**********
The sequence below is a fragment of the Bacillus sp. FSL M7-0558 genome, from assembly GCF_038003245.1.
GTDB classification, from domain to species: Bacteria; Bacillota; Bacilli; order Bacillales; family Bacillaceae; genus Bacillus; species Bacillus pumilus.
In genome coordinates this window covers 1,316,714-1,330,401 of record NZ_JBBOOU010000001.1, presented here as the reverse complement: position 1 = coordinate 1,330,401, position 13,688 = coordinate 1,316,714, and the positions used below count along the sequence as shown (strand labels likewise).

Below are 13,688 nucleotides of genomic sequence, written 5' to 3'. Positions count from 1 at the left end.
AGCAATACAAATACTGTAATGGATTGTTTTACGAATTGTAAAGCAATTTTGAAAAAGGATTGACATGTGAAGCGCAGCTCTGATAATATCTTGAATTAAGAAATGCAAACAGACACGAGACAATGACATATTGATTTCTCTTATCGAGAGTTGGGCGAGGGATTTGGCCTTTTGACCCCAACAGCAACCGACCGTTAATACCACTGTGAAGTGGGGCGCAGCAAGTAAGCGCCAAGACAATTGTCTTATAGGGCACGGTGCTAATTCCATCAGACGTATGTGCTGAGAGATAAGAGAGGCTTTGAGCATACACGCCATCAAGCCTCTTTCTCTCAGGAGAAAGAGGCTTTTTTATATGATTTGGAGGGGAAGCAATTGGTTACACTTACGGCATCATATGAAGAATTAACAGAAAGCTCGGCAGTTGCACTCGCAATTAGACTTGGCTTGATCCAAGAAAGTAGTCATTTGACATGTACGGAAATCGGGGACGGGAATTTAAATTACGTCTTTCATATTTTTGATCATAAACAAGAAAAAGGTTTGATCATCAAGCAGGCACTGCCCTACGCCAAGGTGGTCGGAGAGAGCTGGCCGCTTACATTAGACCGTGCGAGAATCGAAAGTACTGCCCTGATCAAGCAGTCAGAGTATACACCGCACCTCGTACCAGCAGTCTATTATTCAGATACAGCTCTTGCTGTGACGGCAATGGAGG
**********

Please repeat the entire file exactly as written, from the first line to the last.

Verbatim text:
The sequence below is a fragment of the Bacillus sp. FSL M7-0558 genome, from assembly GCF_038003245.1.
GTDB classification, from domain to species: Bacteria; Bacillota; Bacilli; order Bacillales; family Bacillaceae; genus Bacillus; species Bacillus pumilus.
In genome coordinates this window covers 1,316,714-1,330,401 of record NZ_JBBOOU010000001.1, presented here as the reverse complement: position 1 = coordinate 1,330,401, position 13,688 = coordinate 1,316,714, and the positions used below count along the sequence as shown (strand labels likewise).

Below are 13,688 nucleotides of genomic sequence, written 5' to 3'. Positions count from 1 at the left end.
AGCAATACAAATACTGTAATGGATTGTTTTACGAATTGTAAAGCAATTTTGAAAAAGGATTGACATGTGAAGCGCAGCTCTGATAATATCTTGAATTAAGAAATGCAAACAGACACGAGACAATGACATATTGATTTCTCTTATCGAGAGTTGGGCGAGGGATTTGGCCTTTTGACCCCAACAGCAACCGACCGTTAATACCACTGTGAAGTGGGGCGCAGCAAGTAAGCGCCAAGACAATTGTCTTATAGGGCACGGTGCTAATTCCATCAGACGTATGTGCTGAGAGATAAGAGAGGCTTTGAGCATACACGCCATCAAGCCTCTTTCTCTCAGGAGAAAGAGGCTTTTTTATATGATTTGGAGGGGAAGCAATTGGTTACACTTACGGCATCATATGAAGAATTAACAGAAAGCTCGGCAGTTGCACTCGCAATTAGACTTGGCTTGATCCAAGAAAGTAGTCATTTGACATGTACGGAAATCGGGGACGGGAATTTAAATTACGTCTTTCATATTTTTGATCATAAACAAGAAAAAGGTTTGATCATCAAGCAGGCACTGCCCTACGCCAAGGTGGTCGGAGAGAGCTGGCCGCTTACATTAGACCGTGCGAGAATCGAAAGTACTGCCCTGATCAAGCAGTCAGAGTATACACCGCACCTCGTACCAGCAGTCTATTATTCAGATACAGCTCTTGCTGTGACGGCAATGGAGG